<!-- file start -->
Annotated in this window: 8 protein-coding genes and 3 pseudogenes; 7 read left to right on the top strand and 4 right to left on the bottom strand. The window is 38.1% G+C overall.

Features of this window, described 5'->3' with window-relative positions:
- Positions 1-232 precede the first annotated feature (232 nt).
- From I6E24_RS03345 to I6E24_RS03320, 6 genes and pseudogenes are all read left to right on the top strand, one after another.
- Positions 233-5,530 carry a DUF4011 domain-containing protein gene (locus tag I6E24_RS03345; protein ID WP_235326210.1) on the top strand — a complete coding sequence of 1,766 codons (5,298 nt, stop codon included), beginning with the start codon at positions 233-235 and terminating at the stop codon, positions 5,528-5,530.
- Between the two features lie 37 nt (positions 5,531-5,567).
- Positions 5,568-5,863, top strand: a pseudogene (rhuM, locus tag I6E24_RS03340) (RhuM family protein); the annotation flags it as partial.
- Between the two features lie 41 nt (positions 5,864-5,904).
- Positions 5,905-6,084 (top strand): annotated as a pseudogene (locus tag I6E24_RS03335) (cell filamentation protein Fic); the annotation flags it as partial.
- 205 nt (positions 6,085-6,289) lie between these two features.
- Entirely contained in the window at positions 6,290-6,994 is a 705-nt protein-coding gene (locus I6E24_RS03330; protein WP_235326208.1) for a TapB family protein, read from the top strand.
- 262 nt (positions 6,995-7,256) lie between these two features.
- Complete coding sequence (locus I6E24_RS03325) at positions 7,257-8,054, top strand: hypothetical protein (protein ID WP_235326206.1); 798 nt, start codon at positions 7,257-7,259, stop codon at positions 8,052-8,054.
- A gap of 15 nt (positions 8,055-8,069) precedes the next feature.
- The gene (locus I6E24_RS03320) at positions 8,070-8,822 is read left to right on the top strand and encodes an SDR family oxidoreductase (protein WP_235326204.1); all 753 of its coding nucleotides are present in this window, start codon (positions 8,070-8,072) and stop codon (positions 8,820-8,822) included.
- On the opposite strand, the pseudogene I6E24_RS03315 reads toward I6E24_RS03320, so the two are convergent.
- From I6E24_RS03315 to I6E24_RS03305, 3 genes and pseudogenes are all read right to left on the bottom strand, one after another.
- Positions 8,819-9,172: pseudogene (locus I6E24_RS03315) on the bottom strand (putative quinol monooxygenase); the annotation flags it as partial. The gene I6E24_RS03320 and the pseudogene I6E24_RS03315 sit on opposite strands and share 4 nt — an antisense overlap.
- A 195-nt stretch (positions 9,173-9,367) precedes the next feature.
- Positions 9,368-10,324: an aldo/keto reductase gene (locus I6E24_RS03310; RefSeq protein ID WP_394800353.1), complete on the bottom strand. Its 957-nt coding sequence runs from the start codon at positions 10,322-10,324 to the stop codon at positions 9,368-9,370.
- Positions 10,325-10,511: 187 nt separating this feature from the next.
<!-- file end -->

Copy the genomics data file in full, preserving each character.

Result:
Annotated in this window: 8 protein-coding genes and 3 pseudogenes; 7 read left to right on the top strand and 4 right to left on the bottom strand. The window is 38.1% G+C overall.

Features of this window, described 5'->3' with window-relative positions:
- Positions 1-232 precede the first annotated feature (232 nt).
- From I6E24_RS03345 to I6E24_RS03320, 6 genes and pseudogenes are all read left to right on the top strand, one after another.
- Positions 233-5,530 carry a DUF4011 domain-containing protein gene (locus tag I6E24_RS03345; protein ID WP_235326210.1) on the top strand — a complete coding sequence of 1,766 codons (5,298 nt, stop codon included), beginning with the start codon at positions 233-235 and terminating at the stop codon, positions 5,528-5,530.
- Between the two features lie 37 nt (positions 5,531-5,567).
- Positions 5,568-5,863, top strand: a pseudogene (rhuM, locus tag I6E24_RS03340) (RhuM family protein); the annotation flags it as partial.
- Between the two features lie 41 nt (positions 5,864-5,904).
- Positions 5,905-6,084 (top strand): annotated as a pseudogene (locus tag I6E24_RS03335) (cell filamentation protein Fic); the annotation flags it as partial.
- 205 nt (positions 6,085-6,289) lie between these two features.
- Entirely contained in the window at positions 6,290-6,994 is a 705-nt protein-coding gene (locus I6E24_RS03330; protein WP_235326208.1) for a TapB family protein, read from the top strand.
- 262 nt (positions 6,995-7,256) lie between these two features.
- Complete coding sequence (locus I6E24_RS03325) at positions 7,257-8,054, top strand: hypothetical protein (protein ID WP_235326206.1); 798 nt, start codon at positions 7,257-7,259, stop codon at positions 8,052-8,054.
- A gap of 15 nt (positions 8,055-8,069) precedes the next feature.
- The gene (locus I6E24_RS03320) at positions 8,070-8,822 is read left to right on the top strand and encodes an SDR family oxidoreductase (protein WP_235326204.1); all 753 of its coding nucleotides are present in this window, start codon (positions 8,070-8,072) and stop codon (positions 8,820-8,822) included.
- On the opposite strand, the pseudogene I6E24_RS03315 reads toward I6E24_RS03320, so the two are convergent.
- From I6E24_RS03315 to I6E24_RS03305, 3 genes and pseudogenes are all read right to left on the bottom strand, one after another.
- Positions 8,819-9,172: pseudogene (locus I6E24_RS03315) on the bottom strand (putative quinol monooxygenase); the annotation flags it as partial. The gene I6E24_RS03320 and the pseudogene I6E24_RS03315 sit on opposite strands and share 4 nt — an antisense overlap.
- A 195-nt stretch (positions 9,173-9,367) precedes the next feature.
- Positions 9,368-10,324: an aldo/keto reductase gene (locus I6E24_RS03310; RefSeq protein ID WP_394800353.1), complete on the bottom strand. Its 957-nt coding sequence runs from the start codon at positions 10,322-10,324 to the stop codon at positions 9,368-9,370.
- Positions 10,325-10,511: 187 nt separating this feature from the next.